• But Julia, by what criteria do you say a culture has too much (or too little) influence? What if the Holy Ghost *does* influence the electors towards a “Superpower pope”? Is the Holy Ghost being unfair to those not elected? That just seems a little silly to me. God will go where He pleases, no?

          • Julia Smucker

            Of course the Spirit blows where it will, and I try to be open to the possibility that the Spirit has different ideas than I do. But frankly, I find it impossible to believe in a God who would want a “Superpower pope” as such. A particular person despite that fact, maybe I could accept, with time.

  • Kurt

    I agree that the optics of an American pope are great enough to cause the conclave to look elsewhere. It would be a distraction to have to explain too many things. And beyond the optics, there is a real anti-American prejudice that further makes it unlikely.

    But while I admit it “looks bad” and there is prejudice against Americans, I don’t buy into the false notion that any of the American cardinals are in fact a front for the CIA or “the Empire.” Each of them have their strong and weak points (well, I can’t actually think of any strong points of Burke) but they are their own men and not agents of the United States or some silly, devilish image of the United States.

  • Brian Martin

    Thought you might like to pick your own pope:
    I have narrowed my choice down to 3…Christoph Schonborn, Luis Tagle, and Sean Patrick O’Malley…but then, this aint a democracy, is it…
    however, the Pope does not have to be a Cardinal, right? What about Archbishop Diarmuid Martin

  • Who is Pope no longer matters in the Catholic Christian West. Let
    Gary Wills instruct you on that

    Whoever he is, most thinking Catholics in the developed world are going to ignore most of what he says. Popes Wojtylwa and Ratzinger assured that most of the cardinals are intellectual drones, faceless and conformist bureaucrats, who lack sufficient faith to dare to attempt to bring an archaic religious institution into engagement with amodern theatre of ideas.

  • Julia Smucker

    I thought that one off-hand comment might get some blowback, and here it is from all sides. This is not about Obama, and it’s not about any weird conspiracy theories about the cardinals and the CIA. It’s primarily about seeing the worldwide Church through the filter of American experience, and for the reasons I mentioned above, a person with such a view on the papal throne is the last thing the world needs right now.

    That’s not to say that such a filter is always a bad thing: the experience of Catholics in the US, having long been a despised minority, has at times been a real gift to the Church, particularly at Vatican II where the US bishops played an instrumental role in the promotion of religious freedom. But at the same time, throughout that history of marginalization, there has been an impulse toward collective upward mobility which I’ve been struggling to understand. I take a sort of pride in being Catholic in a historically Protestant country and am inclined to see the despised minority experience in our history as a sign that we were getting something right – or at least a valuable learning experience for our Church. But I recognize that this is more of an Anabaptist outlook than a Catholic one. I get the sense that many American Catholics, of all stripes, are hoping for an American pope as a sign that we have somehow “arrived”, that we Catholics have found our place in the American sun. It’s my struggle with that catholicizing impulse – one might call it a collective libido dominandi – with the underlying assumption that the State (and the world?) is always better off when the Church is running the show, that is at the heart of my profound discomfort with the idea of an American pope.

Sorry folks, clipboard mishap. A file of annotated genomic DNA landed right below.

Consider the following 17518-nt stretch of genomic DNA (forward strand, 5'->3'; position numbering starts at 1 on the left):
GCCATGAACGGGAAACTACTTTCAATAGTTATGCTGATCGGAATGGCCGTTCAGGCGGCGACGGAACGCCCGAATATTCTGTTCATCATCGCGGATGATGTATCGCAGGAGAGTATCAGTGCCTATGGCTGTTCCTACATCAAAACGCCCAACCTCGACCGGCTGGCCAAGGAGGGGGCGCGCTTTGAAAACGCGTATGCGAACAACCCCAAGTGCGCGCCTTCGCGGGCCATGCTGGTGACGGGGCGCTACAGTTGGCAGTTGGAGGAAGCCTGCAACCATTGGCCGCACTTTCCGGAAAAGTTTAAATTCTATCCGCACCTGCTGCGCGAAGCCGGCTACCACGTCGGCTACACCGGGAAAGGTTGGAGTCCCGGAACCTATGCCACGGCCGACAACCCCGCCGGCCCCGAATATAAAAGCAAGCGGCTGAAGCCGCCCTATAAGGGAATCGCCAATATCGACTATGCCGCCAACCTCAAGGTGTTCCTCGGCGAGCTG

Oh, and let’s not forget that when Peter went to Rome – into “the heart of the Empire” – he was given not a throne but a cross.

    • Oh that’s what this one will get too.

      I just think Americans know how to get things DONE. I get the sense that the Cardinals from all the other countries are basically glorified “diplomats.” The US has that tendency too in its bishops, but less so. We need a Leader. I don’t see so many leaders in the Cardinals, I see a lot of diplomats. I don’t want a Pope who is “Chief Diplomat” in the world, or a position like the head of the EPA being put in the President’s cabinet (there as a token). And I don’t see many outside Americans having the personality to get things done. There is something to be said for how “straight-shooting” Americans are. No bull. The genius of a CEO, etc.